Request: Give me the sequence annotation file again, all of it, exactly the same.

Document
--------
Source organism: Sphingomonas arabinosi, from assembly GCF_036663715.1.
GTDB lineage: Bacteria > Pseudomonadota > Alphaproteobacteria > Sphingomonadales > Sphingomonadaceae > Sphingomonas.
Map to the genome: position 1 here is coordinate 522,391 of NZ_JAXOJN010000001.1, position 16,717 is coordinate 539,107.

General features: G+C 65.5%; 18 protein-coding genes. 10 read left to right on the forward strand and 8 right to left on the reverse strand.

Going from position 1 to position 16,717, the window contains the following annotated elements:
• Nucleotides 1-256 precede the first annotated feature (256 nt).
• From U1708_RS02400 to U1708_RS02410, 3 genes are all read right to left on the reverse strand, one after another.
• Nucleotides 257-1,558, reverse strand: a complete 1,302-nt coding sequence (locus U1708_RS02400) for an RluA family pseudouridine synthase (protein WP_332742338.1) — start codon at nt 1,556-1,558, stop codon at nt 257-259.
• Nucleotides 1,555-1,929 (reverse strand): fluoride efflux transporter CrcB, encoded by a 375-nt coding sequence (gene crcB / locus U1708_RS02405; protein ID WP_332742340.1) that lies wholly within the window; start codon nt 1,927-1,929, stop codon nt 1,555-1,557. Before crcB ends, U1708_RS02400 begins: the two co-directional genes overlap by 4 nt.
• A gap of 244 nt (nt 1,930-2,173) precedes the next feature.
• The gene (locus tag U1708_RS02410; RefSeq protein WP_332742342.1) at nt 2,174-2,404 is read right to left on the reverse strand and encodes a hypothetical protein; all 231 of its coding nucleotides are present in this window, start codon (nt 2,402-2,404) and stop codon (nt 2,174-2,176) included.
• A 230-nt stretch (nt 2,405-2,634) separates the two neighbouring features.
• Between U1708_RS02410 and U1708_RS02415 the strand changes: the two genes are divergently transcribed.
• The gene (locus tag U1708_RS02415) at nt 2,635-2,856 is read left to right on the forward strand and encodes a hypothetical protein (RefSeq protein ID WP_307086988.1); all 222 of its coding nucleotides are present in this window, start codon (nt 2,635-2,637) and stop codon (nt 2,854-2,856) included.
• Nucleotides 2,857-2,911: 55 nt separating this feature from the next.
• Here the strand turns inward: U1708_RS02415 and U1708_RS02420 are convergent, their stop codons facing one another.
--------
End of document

Source organism: Sphingomonas arabinosi, from assembly GCF_036663715.1.
GTDB lineage: Bacteria > Pseudomonadota > Alphaproteobacteria > Sphingomonadales > Sphingomonadaceae > Sphingomonas.
Map to the genome: position 1 here is coordinate 522,391 of NZ_JAXOJN010000001.1, position 16,717 is coordinate 539,107.

General features: G+C 65.5%; 18 protein-coding genes. 10 read left to right on the forward strand and 8 right to left on the reverse strand.

Going from position 1 to position 16,717, the window contains the following annotated elements:
• Nucleotides 1-256 precede the first annotated feature (256 nt).
• From U1708_RS02400 to U1708_RS02410, 3 genes are all read right to left on the reverse strand, one after another.
• Nucleotides 257-1,558, reverse strand: a complete 1,302-nt coding sequence (locus U1708_RS02400) for an RluA family pseudouridine synthase (protein WP_332742338.1) — start codon at nt 1,556-1,558, stop codon at nt 257-259.
• Nucleotides 1,555-1,929 (reverse strand): fluoride efflux transporter CrcB, encoded by a 375-nt coding sequence (gene crcB / locus U1708_RS02405; protein ID WP_332742340.1) that lies wholly within the window; start codon nt 1,927-1,929, stop codon nt 1,555-1,557. Before crcB ends, U1708_RS02400 begins: the two co-directional genes overlap by 4 nt.
• A gap of 244 nt (nt 1,930-2,173) precedes the next feature.
• The gene (locus tag U1708_RS02410; RefSeq protein WP_332742342.1) at nt 2,174-2,404 is read right to left on the reverse strand and encodes a hypothetical protein; all 231 of its coding nucleotides are present in this window, start codon (nt 2,402-2,404) and stop codon (nt 2,174-2,176) included.
• A 230-nt stretch (nt 2,405-2,634) separates the two neighbouring features.
• Between U1708_RS02410 and U1708_RS02415 the strand changes: the two genes are divergently transcribed.
• The gene (locus tag U1708_RS02415) at nt 2,635-2,856 is read left to right on the forward strand and encodes a hypothetical protein (RefSeq protein ID WP_307086988.1); all 222 of its coding nucleotides are present in this window, start codon (nt 2,635-2,637) and stop codon (nt 2,854-2,856) included.
• Nucleotides 2,857-2,911: 55 nt separating this feature from the next.
• Here the strand turns inward: U1708_RS02415 and U1708_RS02420 are convergent, their stop codons facing one another.